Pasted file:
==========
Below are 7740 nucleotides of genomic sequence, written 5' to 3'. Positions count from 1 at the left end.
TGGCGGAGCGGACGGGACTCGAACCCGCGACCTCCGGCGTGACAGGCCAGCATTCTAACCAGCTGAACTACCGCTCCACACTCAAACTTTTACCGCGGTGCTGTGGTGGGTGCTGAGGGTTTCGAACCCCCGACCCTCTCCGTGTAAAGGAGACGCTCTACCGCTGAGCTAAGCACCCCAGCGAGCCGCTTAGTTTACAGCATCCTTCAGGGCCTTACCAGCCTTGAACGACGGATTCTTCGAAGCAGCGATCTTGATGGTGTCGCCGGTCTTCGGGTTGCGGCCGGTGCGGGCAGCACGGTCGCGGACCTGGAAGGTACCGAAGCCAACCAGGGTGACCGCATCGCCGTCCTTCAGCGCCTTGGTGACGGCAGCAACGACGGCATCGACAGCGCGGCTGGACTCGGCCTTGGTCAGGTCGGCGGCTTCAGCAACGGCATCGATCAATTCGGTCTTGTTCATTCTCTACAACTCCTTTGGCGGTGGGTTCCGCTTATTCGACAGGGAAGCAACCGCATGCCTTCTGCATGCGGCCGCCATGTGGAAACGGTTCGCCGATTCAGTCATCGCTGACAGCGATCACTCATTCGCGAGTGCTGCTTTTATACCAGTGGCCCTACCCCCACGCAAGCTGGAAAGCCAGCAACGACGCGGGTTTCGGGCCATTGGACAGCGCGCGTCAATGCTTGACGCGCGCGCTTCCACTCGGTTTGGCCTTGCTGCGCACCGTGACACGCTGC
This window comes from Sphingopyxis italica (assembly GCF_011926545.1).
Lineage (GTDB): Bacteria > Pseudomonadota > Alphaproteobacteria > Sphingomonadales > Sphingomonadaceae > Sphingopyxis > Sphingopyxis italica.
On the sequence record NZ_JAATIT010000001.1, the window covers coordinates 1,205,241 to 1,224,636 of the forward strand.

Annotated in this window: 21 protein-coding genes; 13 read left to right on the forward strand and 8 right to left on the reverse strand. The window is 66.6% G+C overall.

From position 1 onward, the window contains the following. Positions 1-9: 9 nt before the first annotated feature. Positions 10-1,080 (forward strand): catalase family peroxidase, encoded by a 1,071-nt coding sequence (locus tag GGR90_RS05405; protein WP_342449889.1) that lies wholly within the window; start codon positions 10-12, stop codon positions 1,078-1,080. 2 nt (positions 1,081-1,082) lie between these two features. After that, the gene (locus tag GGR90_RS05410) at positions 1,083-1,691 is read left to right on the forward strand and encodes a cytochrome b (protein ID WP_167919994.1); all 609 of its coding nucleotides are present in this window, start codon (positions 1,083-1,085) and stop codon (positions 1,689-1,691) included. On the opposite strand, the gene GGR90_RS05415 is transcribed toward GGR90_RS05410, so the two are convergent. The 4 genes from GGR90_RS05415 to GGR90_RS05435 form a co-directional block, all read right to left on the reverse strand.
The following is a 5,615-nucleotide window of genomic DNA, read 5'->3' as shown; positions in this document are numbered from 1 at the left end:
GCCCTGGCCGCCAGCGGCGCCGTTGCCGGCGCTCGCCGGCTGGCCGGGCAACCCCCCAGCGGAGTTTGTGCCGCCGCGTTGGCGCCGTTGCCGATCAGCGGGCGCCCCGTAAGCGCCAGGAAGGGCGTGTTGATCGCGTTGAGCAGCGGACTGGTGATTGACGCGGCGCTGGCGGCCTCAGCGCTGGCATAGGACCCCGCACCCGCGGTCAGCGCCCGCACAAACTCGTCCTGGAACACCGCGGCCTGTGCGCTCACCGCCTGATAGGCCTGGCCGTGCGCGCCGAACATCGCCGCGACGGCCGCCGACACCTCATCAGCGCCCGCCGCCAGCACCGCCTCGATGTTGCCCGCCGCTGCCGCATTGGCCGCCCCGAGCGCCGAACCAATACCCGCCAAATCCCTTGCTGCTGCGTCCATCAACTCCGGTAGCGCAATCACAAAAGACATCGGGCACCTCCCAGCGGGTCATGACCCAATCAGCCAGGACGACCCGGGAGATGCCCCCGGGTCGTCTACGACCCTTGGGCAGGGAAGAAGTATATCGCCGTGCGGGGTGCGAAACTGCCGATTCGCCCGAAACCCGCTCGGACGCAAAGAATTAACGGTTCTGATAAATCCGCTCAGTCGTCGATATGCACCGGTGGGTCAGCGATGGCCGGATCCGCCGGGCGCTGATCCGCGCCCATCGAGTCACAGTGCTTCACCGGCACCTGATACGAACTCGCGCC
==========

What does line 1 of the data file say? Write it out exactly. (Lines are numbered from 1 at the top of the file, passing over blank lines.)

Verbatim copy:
Below are 7740 nucleotides of genomic sequence, written 5' to 3'. Positions count from 1 at the left end.